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Thread started 25 Oct 2016 (Tuesday) 19:18
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Shameful News in OKC

 
rgs
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Oct 25, 2016 19:18 |  #1

Martin Nature Park in Oklahoma City is an oasis in a large metropolitan area. It's primarily a wildlife refuge / nature preserve but there are hiking trails and it's a great place for a peaceful walk and lots of photographs. And the wildlife are plentiful - at least early in the day. It's one of my favorite local places.

Today as I walked into the park I saw the sign below. I spoke to park personal about their concerns. They assured me that it wasn't nature or wildlife photographers causing the problem. It was portrait photographers who bring in big lights (one even tried to bring in a generator) with large modifiers, and won't stay on the trails. Instead they trample sensitive areas with session after session in the same fragile, off-trail area. They try to bring in dogs (clearly marked as not allowed) and generally make the park difficult for other guests and the wildlife. And some of them do this all day long several days a week. They have even begun to wear new trails into the areas they want to use.

This behavior is unprofessional at best. Destruction of public lands for a private artistic purpose is indefensible. This makes all photographers look bad and is, I'm sure, why we have some of the regulations we do at our national parks and wildlife refuges.

Just wanted to get that off my chest. I hope no one here is involved in such behavior and, if you are, I hope you will stop immediately.


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Hogloff
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Oct 27, 2016 17:22 |  #2
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I've seen many photographers going out of their way to get a better composition, straying off marked trails and trampling sensitive areas just for the shot. This occurs on a regular basis and I can see somewhere in the future there will be issues with photography in some sensitive areas. I trek through the Rockies a lot and I have personally witnessed photographers off trail trampling lichens that take years to recover. Talking with them about what they have just done...does not seem to sink in. Basically...its not their backyard so who cares attitude.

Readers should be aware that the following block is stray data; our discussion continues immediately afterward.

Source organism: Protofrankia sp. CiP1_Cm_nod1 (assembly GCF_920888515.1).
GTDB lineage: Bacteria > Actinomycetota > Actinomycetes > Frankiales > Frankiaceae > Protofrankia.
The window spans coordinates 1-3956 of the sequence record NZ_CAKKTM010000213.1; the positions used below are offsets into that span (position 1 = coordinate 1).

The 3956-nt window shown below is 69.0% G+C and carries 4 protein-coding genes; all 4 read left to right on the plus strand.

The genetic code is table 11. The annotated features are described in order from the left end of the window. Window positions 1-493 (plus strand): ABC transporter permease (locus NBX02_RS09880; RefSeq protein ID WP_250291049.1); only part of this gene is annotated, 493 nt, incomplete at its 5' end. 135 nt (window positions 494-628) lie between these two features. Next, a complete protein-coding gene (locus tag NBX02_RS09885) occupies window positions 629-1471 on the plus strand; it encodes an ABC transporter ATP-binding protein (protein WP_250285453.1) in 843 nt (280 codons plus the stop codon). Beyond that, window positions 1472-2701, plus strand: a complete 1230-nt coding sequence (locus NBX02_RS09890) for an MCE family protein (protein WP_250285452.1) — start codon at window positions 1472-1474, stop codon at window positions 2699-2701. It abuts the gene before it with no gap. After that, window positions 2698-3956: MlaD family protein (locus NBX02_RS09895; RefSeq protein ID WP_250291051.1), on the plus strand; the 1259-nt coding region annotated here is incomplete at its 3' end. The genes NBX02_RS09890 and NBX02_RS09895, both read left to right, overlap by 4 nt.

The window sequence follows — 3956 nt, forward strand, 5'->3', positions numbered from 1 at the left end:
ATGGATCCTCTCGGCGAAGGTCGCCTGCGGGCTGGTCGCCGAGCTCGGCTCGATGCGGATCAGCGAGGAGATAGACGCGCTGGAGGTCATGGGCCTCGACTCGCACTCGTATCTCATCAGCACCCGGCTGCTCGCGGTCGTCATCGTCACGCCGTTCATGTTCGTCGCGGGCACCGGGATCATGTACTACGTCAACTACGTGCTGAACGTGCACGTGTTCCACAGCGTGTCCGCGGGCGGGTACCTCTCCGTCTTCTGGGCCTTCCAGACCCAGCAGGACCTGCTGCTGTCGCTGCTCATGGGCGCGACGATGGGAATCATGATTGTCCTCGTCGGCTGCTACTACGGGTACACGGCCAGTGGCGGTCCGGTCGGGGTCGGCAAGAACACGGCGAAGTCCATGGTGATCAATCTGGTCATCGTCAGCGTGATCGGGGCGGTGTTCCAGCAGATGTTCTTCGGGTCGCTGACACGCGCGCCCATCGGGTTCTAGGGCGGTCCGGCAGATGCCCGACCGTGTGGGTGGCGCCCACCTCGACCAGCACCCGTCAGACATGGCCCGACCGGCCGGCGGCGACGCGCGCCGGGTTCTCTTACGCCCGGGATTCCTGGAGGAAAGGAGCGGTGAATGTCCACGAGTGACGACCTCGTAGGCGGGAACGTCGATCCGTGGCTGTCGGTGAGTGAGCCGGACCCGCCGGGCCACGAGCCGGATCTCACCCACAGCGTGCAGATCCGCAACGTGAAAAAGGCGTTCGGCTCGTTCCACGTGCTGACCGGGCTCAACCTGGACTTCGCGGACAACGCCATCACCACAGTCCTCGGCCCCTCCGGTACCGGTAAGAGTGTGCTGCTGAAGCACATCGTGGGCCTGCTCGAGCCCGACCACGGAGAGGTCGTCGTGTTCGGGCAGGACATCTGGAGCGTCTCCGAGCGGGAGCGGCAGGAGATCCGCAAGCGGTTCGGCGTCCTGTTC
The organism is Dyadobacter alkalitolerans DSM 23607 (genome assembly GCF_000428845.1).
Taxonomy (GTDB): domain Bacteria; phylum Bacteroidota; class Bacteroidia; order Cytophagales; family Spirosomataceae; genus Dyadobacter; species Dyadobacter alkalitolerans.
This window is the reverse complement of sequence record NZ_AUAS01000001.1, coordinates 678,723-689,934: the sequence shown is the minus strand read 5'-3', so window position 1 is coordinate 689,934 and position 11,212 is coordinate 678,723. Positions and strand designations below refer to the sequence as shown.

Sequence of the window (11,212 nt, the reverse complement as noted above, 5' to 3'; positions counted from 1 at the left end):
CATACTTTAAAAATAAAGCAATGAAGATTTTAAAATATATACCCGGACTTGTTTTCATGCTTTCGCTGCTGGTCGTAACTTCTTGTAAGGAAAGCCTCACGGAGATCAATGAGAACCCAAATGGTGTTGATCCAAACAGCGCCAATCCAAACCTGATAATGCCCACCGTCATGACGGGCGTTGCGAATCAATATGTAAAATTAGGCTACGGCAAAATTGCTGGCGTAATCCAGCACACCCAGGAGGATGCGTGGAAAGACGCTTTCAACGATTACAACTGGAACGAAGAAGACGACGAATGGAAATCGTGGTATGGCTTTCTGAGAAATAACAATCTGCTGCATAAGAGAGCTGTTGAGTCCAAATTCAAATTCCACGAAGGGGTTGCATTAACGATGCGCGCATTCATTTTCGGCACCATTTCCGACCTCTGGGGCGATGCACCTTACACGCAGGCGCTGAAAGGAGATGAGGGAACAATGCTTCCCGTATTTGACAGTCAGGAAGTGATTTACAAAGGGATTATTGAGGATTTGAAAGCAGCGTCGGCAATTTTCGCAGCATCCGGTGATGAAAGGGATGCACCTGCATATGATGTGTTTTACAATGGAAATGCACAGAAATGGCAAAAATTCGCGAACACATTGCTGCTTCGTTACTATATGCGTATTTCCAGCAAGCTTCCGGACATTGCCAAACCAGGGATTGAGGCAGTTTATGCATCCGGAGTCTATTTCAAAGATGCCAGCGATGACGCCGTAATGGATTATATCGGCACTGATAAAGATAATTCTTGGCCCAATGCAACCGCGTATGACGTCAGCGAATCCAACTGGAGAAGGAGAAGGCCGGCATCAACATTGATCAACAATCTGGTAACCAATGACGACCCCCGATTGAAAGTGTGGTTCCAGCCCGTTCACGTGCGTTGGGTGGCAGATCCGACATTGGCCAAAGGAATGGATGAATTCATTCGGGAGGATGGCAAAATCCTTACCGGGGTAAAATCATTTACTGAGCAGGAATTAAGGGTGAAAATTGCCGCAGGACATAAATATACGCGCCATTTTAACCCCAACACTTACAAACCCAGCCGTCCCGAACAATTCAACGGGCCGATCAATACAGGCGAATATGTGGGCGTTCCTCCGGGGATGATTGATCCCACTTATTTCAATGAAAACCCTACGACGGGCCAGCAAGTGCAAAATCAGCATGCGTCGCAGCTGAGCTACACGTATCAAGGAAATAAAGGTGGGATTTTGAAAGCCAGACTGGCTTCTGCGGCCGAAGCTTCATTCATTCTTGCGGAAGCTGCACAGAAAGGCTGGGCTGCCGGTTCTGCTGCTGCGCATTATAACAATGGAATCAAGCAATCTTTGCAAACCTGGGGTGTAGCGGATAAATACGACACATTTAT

Same can be said about photographers trespassing or going over barriers to get a better shot. Sometimes I get the feeling that because they spent 10's of thousands of dollars on their gear, they feel entitled or above the law.

Lets not even get into the nature photographers that try getting too close to their subject, stressing them and even putting themselves or the animals into danger. I've seen photographers baiting game so they could get a closer photo of their subject. I've seen photographers getting too close to nests, scaring away the parents and who knows if the parents return. I've seen photographers use mice to bait owls so they could get that shot.

The list is endless.....




  
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DreDaze
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Oct 27, 2016 17:46 |  #3

this last year i was photographing peregrines at an overlook, there were 3 young, and the adults. there's a sign saying not to go over a fence because of the nesting falcons. i watched tons of people go over the fence for selfies and everything. then i started to walk down and there was a guy doing a couples shoot, and they are all getting ready to go over the fence...so i comment to them that the sign is there for a reason and to not go over...the couple looks at me, then at the photographer...and he tells them to still come over

when they came back over and were taking shots along the lookout trail...i just happened to be in between the photographer and the couple at every instance...


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Oct 27, 2016 18:31 |  #4

There seems to be a section of society that thinks that rules are for everyone else. The idiots who went off the boardwalk at Yellowstone being a particularly egregious example.


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crbinson
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Oct 27, 2016 19:22 |  #5